Hear it well, friends: without love, all of our gifts accomplish nothing.
Without love, everything we do will be just noise without a melody.
Whatever you do this year—your work, your interactions with family and neighbors, whatever—transform it by bringing love into it, loving well the people God has in your life. Love is the only way to get to your intended destination with that precious “cargo” entrusted to you intact. Don’t burn the cargo.
Verse 2 continues…
“If I have the gift of prophecy and can fathom all mysteries and all knowledge, and if I have a faith that can move mountains, but do not have love, I am nothing.”
1 Corinthians 13:2
Verse 2 is the terrible shorthand for why there are people who want nothing to do with Christ…because of a Christian they know who lacks love, who is burning the cargo as race along. And so some jump ship to get away from them.
And then verse 3:
“If I give all I possess to the poor and give over my body to hardship that I may boast, but do not have love, I gain nothing.”
1 Corinthians 13:3
If you make great sacrifices but do them without love, they’re worthless. I think of a missions hero best known for deeply provocative slogans that motivated people to give to missions and make great sacrifices. They are great slogans, and he had a broad impact.
But the truth is, he was an extremely difficult person. He was distant to his own children, something they felt deeply. He left his wife in England in order to head to India and Africa as a missionary, against her wishes. They spent the better part of twenty years in separate countries, as he viewed being with his wife as something to be sacrificed for the sake of serving God. For all that man’s deep sacrifices, there’s someone who failed to love his family well, burning the precious cargo entrusted to him. He’s far from the only example.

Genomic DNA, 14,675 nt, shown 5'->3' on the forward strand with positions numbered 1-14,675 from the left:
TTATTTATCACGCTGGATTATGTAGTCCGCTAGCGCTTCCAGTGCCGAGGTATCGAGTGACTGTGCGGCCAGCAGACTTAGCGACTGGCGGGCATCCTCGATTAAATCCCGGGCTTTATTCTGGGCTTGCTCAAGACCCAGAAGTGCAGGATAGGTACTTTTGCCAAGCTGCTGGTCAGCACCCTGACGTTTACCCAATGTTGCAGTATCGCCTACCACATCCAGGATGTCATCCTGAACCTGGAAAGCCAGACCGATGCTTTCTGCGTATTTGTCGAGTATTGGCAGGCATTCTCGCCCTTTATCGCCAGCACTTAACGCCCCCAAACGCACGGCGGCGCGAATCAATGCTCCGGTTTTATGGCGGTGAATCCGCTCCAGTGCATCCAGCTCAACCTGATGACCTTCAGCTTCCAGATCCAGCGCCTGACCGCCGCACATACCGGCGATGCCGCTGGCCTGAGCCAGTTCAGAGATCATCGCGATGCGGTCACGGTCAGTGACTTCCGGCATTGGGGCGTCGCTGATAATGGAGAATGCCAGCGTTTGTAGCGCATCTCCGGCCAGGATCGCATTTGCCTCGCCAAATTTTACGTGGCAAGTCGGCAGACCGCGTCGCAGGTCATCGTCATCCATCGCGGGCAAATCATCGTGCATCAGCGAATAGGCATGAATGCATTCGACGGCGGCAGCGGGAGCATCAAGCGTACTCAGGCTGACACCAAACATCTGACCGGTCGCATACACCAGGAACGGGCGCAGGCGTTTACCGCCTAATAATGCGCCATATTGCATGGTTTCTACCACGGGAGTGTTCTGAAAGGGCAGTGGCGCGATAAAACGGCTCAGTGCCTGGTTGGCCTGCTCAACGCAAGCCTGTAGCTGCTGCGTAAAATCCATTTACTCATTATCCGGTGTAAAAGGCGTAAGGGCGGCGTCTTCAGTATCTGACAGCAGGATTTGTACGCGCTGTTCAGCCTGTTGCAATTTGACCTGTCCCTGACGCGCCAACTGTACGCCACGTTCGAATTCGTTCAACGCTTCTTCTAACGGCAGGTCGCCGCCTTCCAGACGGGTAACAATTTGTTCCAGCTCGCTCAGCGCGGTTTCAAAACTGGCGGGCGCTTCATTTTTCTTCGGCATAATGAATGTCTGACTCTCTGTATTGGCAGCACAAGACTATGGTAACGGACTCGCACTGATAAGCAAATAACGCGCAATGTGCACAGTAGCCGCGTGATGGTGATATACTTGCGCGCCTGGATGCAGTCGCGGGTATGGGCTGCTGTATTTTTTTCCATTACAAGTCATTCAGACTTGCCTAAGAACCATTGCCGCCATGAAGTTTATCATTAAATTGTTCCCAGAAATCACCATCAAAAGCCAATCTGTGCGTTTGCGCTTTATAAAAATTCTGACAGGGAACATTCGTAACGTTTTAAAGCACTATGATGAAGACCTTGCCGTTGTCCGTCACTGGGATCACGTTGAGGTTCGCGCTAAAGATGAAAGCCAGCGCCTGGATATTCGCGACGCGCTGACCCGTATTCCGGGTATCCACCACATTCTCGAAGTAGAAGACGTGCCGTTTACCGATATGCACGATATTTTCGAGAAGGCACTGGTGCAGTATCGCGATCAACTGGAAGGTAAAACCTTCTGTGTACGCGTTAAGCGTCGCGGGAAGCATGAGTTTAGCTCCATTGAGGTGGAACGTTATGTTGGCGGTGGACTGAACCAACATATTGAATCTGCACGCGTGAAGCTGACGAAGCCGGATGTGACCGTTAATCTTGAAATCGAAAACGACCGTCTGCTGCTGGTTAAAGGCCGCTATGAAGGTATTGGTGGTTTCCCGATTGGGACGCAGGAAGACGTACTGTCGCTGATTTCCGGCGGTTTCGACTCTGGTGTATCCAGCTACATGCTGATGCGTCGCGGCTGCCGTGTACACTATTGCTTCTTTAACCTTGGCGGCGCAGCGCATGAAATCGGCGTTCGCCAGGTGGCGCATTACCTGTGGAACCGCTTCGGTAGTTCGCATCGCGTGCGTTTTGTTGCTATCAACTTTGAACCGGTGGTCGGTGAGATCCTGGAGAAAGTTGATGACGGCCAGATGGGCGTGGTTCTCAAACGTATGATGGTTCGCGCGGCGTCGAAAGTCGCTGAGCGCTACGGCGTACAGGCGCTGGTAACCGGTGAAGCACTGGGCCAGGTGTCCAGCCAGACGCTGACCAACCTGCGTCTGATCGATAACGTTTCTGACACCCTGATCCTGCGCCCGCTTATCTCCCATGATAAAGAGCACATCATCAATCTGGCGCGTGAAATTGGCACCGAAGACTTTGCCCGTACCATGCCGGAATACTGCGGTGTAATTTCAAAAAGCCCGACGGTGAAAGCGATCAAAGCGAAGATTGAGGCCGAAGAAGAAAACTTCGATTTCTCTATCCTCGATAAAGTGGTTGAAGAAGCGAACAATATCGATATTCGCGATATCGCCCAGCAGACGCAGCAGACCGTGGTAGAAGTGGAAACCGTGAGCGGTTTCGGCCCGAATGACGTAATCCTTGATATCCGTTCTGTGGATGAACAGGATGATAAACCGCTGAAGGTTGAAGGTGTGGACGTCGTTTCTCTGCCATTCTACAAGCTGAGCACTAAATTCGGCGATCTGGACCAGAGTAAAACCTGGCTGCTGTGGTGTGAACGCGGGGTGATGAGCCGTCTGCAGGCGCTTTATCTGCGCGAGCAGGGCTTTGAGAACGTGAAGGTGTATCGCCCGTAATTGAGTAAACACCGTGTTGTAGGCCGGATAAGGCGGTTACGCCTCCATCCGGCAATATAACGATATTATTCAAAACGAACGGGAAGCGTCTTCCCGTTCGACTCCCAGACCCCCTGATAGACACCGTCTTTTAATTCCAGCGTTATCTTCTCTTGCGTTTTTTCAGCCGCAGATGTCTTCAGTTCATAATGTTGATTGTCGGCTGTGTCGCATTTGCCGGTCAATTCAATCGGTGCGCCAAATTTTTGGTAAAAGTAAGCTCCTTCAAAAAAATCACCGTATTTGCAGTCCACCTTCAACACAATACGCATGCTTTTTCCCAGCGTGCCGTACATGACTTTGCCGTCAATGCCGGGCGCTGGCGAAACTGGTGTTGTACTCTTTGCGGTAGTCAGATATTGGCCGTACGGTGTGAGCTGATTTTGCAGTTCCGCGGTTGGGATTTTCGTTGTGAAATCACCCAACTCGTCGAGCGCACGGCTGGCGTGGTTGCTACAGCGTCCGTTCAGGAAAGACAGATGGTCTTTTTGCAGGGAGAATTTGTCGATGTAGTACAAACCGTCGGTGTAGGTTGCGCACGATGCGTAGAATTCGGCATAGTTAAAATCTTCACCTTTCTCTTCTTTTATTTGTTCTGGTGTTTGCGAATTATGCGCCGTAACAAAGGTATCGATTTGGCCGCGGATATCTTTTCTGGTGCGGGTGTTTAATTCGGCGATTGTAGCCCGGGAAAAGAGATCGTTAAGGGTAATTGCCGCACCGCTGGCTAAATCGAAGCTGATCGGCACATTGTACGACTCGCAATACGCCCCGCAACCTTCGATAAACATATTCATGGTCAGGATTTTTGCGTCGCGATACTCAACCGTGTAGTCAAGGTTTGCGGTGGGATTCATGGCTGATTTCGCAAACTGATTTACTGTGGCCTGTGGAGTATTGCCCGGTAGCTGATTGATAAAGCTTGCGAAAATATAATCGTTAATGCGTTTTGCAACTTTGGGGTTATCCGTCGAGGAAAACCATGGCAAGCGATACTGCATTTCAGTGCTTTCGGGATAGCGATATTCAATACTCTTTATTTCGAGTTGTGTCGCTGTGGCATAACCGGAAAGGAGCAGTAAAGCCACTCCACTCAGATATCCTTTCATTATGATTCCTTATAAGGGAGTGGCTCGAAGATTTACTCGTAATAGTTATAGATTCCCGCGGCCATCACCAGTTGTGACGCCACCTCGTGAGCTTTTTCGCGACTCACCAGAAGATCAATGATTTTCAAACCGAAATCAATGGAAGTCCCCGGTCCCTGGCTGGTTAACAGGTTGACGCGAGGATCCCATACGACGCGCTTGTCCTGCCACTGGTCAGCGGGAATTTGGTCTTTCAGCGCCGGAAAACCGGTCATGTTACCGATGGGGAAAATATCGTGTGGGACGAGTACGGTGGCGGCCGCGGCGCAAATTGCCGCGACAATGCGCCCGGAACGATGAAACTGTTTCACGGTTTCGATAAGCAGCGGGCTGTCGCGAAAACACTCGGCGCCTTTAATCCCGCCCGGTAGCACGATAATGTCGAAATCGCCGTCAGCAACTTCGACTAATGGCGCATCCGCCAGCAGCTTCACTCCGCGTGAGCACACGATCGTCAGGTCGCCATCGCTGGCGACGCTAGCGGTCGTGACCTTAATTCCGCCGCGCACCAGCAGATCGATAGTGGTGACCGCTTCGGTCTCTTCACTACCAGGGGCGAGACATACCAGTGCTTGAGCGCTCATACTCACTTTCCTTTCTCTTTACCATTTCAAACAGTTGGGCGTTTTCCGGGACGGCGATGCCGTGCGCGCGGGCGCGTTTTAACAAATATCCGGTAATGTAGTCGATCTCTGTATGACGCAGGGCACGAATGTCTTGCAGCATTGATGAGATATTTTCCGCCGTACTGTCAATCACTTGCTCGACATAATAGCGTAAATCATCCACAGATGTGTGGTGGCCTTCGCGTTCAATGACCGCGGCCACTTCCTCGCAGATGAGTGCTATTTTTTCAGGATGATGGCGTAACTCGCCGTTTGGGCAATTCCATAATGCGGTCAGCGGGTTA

If you make great sacrifices, but lack love for the people in your life, it’s all bankrupt in God’s sight. Whatever you put your hands to this year, transform it by doing it with love.
The third movement in this passage builds on that:
- In choices big and small, show your faith by how well you love.
1 Corinthians 13:13, pulls it all together:
“And now these three remain: faith, hope and love. But the greatest of these is love.”
1 Corinthians 13:13
It’s clear, isn’t it? The three most important things to have are faith, hope and love. And the greatest of the three is love. Only three things will last forever—your faith, your hope, and your love—and the greatest of these is love.
Trust God steadily (that’s faith). Keep your confidence in Christ unswervingly (that’s hope). And in everything you do, show love extravagantly. That’s what matters most. Among the few things that really matter, love, the Holy Spirit prompts Paul to write, love is what matters most. So this year, be sure to show your faith by how well you love.
Because our religion without compassion is bankrupt. Empty. If you win the race but destroy the cargo entrusted to you along the way, you’ve missed the boat entirely.
Haddon Robinson offers a different image. Imagine you have a $50 bill, so you take it to Aldi to buy some groceries. The clerk takes your $50 bill and puts it in the cash register.
A little later Aldi’s manager needs some money to pay an electrician and takes your $50 bill, leaves an IOU, and pays the electrician.
The electrician as he’s pulling out of the parking lot realizes he needs some gas for his van, so he heads over to the Shell station, fills it up, and pays for the gas with your $50 bill.
The gas station owner has your $50 bill and wants to mail a letter to his grandkids who live in Washington state, so before he goes to the post office to send the letter, he takes your $50 bill and tucks it inside a card as a token of his love.